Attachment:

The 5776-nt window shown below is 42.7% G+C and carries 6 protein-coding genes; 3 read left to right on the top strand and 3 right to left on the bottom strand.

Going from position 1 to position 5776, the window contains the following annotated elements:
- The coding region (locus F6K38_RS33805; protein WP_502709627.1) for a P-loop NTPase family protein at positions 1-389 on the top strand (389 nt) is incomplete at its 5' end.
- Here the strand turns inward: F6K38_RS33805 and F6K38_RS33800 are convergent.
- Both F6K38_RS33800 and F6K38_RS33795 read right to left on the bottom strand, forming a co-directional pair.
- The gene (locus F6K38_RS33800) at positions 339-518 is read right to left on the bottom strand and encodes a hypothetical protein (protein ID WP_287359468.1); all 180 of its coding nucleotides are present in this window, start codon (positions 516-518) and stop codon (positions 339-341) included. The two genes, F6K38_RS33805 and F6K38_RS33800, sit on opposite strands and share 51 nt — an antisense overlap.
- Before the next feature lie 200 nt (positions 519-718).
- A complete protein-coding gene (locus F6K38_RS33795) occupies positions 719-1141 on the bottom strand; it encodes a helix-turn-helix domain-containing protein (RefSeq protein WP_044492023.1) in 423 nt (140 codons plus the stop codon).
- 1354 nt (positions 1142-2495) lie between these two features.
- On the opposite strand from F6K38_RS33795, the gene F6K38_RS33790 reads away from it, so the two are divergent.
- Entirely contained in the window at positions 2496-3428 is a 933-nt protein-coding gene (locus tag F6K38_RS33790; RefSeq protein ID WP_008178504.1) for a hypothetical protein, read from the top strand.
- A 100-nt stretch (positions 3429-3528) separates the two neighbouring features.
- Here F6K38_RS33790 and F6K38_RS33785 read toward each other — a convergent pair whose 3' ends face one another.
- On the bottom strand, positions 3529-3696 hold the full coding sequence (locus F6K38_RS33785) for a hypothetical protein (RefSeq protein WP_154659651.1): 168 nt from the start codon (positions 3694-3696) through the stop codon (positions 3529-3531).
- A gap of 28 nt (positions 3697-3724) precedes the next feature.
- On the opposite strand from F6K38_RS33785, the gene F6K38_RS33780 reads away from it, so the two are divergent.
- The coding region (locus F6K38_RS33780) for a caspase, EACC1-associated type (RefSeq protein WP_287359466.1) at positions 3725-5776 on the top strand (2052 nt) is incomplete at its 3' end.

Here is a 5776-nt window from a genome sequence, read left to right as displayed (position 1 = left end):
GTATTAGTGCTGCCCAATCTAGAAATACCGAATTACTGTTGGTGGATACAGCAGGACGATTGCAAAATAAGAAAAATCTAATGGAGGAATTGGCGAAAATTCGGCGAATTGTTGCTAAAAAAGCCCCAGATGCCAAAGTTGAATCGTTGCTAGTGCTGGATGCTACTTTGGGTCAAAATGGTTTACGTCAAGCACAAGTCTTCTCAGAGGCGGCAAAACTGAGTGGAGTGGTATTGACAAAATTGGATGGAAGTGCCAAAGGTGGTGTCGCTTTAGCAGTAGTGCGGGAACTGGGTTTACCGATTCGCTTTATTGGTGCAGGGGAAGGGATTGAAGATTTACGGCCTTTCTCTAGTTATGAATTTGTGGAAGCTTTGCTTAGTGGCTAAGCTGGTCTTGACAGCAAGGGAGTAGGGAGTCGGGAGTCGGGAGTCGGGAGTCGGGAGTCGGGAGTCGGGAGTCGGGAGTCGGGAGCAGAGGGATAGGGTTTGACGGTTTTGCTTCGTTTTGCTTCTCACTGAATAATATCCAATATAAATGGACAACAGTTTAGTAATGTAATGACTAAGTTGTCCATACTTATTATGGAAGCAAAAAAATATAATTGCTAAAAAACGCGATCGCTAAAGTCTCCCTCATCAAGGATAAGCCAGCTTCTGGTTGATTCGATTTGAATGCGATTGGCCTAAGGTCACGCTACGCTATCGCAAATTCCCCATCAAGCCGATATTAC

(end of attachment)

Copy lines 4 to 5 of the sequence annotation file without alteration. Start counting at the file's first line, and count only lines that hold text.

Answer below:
- Here the strand turns inward: F6K38_RS33805 and F6K38_RS33800 are convergent.
- Both F6K38_RS33800 and F6K38_RS33795 read right to left on the bottom strand, forming a co-directional pair.